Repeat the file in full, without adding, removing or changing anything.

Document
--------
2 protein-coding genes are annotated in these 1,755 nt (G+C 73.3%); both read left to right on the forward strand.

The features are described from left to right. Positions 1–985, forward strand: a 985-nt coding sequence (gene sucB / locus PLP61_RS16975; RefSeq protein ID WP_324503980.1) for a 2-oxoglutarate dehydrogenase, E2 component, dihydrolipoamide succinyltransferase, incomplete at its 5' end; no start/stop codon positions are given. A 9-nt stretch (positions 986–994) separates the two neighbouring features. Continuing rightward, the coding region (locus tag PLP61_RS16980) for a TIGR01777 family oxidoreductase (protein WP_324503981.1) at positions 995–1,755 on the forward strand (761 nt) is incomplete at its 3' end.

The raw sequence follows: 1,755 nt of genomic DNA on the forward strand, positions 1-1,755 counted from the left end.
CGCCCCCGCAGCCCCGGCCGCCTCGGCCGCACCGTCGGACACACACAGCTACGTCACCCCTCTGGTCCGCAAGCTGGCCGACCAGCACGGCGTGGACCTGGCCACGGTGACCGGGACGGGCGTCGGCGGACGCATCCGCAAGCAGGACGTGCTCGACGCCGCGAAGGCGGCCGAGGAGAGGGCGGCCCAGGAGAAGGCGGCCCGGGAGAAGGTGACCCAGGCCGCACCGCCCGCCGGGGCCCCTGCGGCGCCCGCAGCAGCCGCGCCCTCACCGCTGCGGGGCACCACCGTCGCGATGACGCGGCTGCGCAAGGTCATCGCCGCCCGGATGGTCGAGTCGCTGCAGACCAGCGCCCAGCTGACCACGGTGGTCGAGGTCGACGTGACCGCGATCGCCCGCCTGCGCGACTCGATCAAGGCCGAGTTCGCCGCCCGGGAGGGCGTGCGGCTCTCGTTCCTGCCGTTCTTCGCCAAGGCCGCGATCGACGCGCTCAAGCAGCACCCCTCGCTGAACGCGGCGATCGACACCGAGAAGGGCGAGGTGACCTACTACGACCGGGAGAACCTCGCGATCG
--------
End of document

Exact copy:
2 protein-coding genes are annotated in these 1,755 nt (G+C 73.3%); both read left to right on the forward strand.

The features are described from left to right. Positions 1–985, forward strand: a 985-nt coding sequence (gene sucB / locus PLP61_RS16975; RefSeq protein ID WP_324503980.1) for a 2-oxoglutarate dehydrogenase, E2 component, dihydrolipoamide succinyltransferase, incomplete at its 5' end; no start/stop codon positions are given. A 9-nt stretch (positions 986–994) separates the two neighbouring features. Continuing rightward, the coding region (locus tag PLP61_RS16980) for a TIGR01777 family oxidoreductase (protein WP_324503981.1) at positions 995–1,755 on the forward strand (761 nt) is incomplete at its 3' end.

The raw sequence follows: 1,755 nt of genomic DNA on the forward strand, positions 1-1,755 counted from the left end.
CGCCCCCGCAGCCCCGGCCGCCTCGGCCGCACCGTCGGACACACACAGCTACGTCACCCCTCTGGTCCGCAAGCTGGCCGACCAGCACGGCGTGGACCTGGCCACGGTGACCGGGACGGGCGTCGGCGGACGCATCCGCAAGCAGGACGTGCTCGACGCCGCGAAGGCGGCCGAGGAGAGGGCGGCCCAGGAGAAGGCGGCCCGGGAGAAGGTGACCCAGGCCGCACCGCCCGCCGGGGCCCCTGCGGCGCCCGCAGCAGCCGCGCCCTCACCGCTGCGGGGCACCACCGTCGCGATGACGCGGCTGCGCAAGGTCATCGCCGCCCGGATGGTCGAGTCGCTGCAGACCAGCGCCCAGCTGACCACGGTGGTCGAGGTCGACGTGACCGCGATCGCCCGCCTGCGCGACTCGATCAAGGCCGAGTTCGCCGCCCGGGAGGGCGTGCGGCTCTCGTTCCTGCCGTTCTTCGCCAAGGCCGCGATCGACGCGCTCAAGCAGCACCCCTCGCTGAACGCGGCGATCGACACCGAGAAGGGCGAGGTGACCTACTACGACCGGGAGAACCTCGCGATCG